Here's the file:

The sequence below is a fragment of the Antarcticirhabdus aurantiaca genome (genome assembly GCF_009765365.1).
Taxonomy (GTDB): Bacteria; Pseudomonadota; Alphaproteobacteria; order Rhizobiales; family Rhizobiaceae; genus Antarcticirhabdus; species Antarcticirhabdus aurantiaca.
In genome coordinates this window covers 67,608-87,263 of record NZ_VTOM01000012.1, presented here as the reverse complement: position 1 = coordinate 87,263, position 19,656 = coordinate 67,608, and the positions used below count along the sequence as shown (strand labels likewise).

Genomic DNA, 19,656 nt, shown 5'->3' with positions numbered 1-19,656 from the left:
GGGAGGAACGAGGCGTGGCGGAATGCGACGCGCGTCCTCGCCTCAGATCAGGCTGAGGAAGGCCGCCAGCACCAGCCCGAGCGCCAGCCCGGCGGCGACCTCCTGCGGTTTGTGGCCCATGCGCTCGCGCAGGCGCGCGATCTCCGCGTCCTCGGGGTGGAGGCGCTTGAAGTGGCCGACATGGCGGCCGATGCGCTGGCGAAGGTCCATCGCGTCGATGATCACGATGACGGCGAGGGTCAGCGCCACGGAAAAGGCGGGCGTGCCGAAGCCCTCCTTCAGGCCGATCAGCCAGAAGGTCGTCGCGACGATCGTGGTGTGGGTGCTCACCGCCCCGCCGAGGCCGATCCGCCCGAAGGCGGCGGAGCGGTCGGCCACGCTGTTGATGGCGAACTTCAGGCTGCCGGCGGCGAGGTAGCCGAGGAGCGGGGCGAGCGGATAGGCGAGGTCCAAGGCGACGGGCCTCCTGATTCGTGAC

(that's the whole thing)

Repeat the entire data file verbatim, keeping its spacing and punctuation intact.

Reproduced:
The sequence below is a fragment of the Antarcticirhabdus aurantiaca genome (genome assembly GCF_009765365.1).
Taxonomy (GTDB): Bacteria; Pseudomonadota; Alphaproteobacteria; order Rhizobiales; family Rhizobiaceae; genus Antarcticirhabdus; species Antarcticirhabdus aurantiaca.
In genome coordinates this window covers 67,608-87,263 of record NZ_VTOM01000012.1, presented here as the reverse complement: position 1 = coordinate 87,263, position 19,656 = coordinate 67,608, and the positions used below count along the sequence as shown (strand labels likewise).

Genomic DNA, 19,656 nt, shown 5'->3' with positions numbered 1-19,656 from the left:
GGGAGGAACGAGGCGTGGCGGAATGCGACGCGCGTCCTCGCCTCAGATCAGGCTGAGGAAGGCCGCCAGCACCAGCCCGAGCGCCAGCCCGGCGGCGACCTCCTGCGGTTTGTGGCCCATGCGCTCGCGCAGGCGCGCGATCTCCGCGTCCTCGGGGTGGAGGCGCTTGAAGTGGCCGACATGGCGGCCGATGCGCTGGCGAAGGTCCATCGCGTCGATGATCACGATGACGGCGAGGGTCAGCGCCACGGAAAAGGCGGGCGTGCCGAAGCCCTCCTTCAGGCCGATCAGCCAGAAGGTCGTCGCGACGATCGTGGTGTGGGTGCTCACCGCCCCGCCGAGGCCGATCCGCCCGAAGGCGGCGGAGCGGTCGGCCACGCTGTTGATGGCGAACTTCAGGCTGCCGGCGGCGAGGTAGCCGAGGAGCGGGGCGAGCGGATAGGCGAGGTCCAAGGCGACGGGCCTCCTGATTCGTGAC